KUWAIT: The poetry book “Dialogue of Roses and Guns” is a qualitative leap in Suad Al-Sabah’s poetic experience and a clear statement of her Arab principles and humanitarian approaches. After the publication of several editions since 1989, it was banned. Now, after many years of absence, he is emerging in a new form with distinguished poetry and a similar idea. The new publication is the 22nd edition after approximately 30 years from its first edition.
“Dialogue of Roses and Guns” talks about an important period of Dr Suad’s poetic experience spanning more than 50 years. It also reports on the reflections of the childhood years she spent at Az-Zubayr on her poems, her movements in life and her poetic growth following many experiences in the fields of writing and organizing. many events around the world, in addition to being involved in many intellectual battles.
The book shows the affiliation of Arabism which has been instilled in the mind of the poet from the beginning and reflected in several of the poems in the book. The book documents an exceptional transformation in its series of poetry books – nearly 20 poetry collections. It represents an important step in his poetic and intellectual experience which has undergone many changes.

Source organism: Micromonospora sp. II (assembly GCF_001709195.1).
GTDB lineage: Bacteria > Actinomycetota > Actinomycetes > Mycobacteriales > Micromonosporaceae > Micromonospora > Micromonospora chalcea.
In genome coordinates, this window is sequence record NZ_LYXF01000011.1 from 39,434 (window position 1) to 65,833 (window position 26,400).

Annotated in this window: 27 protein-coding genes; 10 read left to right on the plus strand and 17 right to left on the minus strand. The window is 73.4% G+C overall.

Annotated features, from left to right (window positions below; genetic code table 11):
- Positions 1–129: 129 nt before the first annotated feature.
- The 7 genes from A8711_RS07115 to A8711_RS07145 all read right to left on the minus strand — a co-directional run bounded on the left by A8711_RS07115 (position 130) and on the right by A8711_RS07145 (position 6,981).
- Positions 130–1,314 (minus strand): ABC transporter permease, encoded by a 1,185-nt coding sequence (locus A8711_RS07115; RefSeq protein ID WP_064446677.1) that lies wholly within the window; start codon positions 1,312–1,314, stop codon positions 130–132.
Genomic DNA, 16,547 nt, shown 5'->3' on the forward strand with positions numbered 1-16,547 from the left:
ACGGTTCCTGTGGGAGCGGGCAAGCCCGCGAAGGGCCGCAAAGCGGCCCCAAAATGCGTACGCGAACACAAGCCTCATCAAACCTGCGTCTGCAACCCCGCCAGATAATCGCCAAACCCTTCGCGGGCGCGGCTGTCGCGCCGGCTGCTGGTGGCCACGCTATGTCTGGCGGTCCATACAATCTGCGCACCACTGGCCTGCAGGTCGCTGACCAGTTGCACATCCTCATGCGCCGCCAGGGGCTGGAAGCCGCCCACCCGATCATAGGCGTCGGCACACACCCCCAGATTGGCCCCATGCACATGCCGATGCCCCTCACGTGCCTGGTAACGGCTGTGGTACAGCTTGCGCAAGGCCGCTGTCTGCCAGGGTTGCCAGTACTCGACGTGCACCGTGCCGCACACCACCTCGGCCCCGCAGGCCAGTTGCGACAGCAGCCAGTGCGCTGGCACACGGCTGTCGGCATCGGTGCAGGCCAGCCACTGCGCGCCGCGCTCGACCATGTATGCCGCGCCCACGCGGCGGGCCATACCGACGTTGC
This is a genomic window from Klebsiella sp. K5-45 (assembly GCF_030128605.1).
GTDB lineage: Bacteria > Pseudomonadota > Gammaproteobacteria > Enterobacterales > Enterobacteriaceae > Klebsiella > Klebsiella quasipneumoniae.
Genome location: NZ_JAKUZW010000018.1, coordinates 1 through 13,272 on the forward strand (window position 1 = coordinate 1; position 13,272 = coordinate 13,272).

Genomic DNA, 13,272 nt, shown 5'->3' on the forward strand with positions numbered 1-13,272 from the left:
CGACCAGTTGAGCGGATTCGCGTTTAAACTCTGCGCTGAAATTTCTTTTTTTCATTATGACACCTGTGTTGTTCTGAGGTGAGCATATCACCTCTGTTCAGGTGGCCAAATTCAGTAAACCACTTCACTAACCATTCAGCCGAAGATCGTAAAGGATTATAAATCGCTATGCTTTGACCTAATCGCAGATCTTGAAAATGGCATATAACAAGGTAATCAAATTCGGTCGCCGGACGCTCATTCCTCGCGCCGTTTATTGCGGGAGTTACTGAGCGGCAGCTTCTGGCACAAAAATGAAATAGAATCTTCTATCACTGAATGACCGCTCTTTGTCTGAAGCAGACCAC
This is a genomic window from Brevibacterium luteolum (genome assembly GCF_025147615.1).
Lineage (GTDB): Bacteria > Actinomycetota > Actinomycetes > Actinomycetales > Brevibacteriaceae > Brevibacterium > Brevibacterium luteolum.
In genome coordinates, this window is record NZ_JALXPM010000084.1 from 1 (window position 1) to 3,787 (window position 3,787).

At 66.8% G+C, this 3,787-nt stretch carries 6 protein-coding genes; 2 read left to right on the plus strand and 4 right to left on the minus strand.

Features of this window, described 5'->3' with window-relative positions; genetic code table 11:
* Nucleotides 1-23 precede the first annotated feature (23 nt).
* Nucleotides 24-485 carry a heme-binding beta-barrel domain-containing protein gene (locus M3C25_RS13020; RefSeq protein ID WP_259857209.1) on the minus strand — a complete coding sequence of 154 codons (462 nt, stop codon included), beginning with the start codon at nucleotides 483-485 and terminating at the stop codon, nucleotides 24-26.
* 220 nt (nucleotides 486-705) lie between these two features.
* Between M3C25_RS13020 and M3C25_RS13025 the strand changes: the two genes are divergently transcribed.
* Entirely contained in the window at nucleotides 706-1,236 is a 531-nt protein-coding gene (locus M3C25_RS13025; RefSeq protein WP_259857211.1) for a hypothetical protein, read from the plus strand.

The book includes seven poems of different lengths that are close psychologically and intellectually. The book has 130 pages, and its cover has a drawing of the poet. It is published by the Suad Al-Sabah Publishing House. Coinciding with the resumption of book exhibitions, Dr Suad Al-Sabah released a new edition of his book “To You My Son” – this is the 13th edition – after its first edition was published by Dar Al-Maarif in Cairo in 1982.
The poet dedicated this book to a bitter incident she experienced as a mother and poet – the death of her first son Mubarak on a plane due to a severe asthma attack. The poet was able to get rid of the pain and sorrow of the mother she experienced because of the tragedy she experienced in 1973, which carved a deep scar in her soul that years could not to cure. It is therefore natural that the poems in this book should be surrounded by sadness in the face of such a great loss.